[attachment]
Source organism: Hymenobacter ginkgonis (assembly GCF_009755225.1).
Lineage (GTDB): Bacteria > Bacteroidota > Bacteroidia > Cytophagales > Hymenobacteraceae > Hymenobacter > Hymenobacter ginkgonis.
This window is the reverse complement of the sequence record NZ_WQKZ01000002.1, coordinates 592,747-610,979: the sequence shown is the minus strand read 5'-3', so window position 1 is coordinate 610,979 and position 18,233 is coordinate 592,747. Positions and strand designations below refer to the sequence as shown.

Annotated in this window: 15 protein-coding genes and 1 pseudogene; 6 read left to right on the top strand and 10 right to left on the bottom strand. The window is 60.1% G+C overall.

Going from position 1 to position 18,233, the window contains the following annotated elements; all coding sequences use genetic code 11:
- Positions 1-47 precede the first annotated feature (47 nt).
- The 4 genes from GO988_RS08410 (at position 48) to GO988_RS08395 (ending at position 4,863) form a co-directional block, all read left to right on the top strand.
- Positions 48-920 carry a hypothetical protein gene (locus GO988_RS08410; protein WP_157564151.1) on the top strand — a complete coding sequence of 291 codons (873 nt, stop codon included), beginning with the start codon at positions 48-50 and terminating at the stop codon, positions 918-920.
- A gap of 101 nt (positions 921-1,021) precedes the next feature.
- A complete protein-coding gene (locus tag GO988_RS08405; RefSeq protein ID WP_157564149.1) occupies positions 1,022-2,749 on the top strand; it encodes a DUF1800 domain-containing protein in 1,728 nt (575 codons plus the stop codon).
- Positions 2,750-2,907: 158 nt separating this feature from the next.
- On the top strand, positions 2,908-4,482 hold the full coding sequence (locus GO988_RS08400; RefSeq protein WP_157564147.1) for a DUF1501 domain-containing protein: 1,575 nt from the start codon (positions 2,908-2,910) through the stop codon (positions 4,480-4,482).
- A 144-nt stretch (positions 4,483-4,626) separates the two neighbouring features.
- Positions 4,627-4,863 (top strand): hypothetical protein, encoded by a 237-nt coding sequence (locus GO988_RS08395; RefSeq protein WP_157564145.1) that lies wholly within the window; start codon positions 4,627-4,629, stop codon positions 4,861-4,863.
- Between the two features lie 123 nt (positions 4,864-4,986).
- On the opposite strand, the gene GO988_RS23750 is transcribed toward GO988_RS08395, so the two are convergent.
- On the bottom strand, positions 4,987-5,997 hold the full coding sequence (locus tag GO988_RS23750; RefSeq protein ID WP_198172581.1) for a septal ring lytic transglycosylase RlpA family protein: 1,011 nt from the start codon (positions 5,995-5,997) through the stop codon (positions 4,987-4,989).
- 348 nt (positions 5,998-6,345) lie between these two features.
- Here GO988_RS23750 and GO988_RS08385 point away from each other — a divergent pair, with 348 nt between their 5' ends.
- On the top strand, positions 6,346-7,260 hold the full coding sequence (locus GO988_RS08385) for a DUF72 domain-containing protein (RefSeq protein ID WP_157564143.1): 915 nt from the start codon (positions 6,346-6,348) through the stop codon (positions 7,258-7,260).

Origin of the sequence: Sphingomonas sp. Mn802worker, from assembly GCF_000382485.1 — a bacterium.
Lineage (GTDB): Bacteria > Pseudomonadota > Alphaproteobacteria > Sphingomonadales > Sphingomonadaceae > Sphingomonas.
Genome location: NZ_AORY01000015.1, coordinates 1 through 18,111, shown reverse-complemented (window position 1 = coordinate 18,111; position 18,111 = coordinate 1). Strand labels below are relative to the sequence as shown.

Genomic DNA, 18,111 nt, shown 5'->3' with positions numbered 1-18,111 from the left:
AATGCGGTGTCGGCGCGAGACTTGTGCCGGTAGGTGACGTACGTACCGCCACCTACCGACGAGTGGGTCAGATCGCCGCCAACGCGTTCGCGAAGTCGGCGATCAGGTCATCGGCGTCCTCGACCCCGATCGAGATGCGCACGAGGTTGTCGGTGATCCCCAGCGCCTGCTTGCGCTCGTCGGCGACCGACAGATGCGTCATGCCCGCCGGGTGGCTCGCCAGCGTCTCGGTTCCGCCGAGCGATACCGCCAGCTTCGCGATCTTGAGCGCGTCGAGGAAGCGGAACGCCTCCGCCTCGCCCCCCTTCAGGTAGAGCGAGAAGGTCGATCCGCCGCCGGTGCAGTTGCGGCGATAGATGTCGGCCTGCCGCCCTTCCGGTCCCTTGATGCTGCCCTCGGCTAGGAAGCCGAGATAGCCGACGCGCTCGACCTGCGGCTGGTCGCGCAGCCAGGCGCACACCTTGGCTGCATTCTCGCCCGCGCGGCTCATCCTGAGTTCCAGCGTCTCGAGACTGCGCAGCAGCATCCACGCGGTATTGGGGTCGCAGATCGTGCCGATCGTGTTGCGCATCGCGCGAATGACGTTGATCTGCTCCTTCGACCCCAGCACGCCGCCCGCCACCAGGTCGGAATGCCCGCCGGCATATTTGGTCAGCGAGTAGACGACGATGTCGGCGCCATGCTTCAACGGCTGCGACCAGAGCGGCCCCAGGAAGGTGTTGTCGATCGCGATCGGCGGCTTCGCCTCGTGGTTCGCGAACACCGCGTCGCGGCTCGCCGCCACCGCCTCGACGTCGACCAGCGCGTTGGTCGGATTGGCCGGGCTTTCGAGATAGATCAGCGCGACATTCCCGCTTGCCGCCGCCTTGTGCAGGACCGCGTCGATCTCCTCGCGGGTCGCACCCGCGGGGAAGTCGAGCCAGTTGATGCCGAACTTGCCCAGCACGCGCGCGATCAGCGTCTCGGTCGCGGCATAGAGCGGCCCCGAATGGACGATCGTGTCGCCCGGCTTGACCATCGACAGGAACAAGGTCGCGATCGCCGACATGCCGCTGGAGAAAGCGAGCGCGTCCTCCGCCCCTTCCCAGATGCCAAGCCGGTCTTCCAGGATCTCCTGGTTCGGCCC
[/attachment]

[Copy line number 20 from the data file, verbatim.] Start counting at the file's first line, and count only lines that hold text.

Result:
- On the top strand, positions 6,346-7,260 hold the full coding sequence (locus GO988_RS08385) for a DUF72 domain-containing protein (RefSeq protein ID WP_157564143.1): 915 nt from the start codon (positions 6,346-6,348) through the stop codon (positions 7,258-7,260).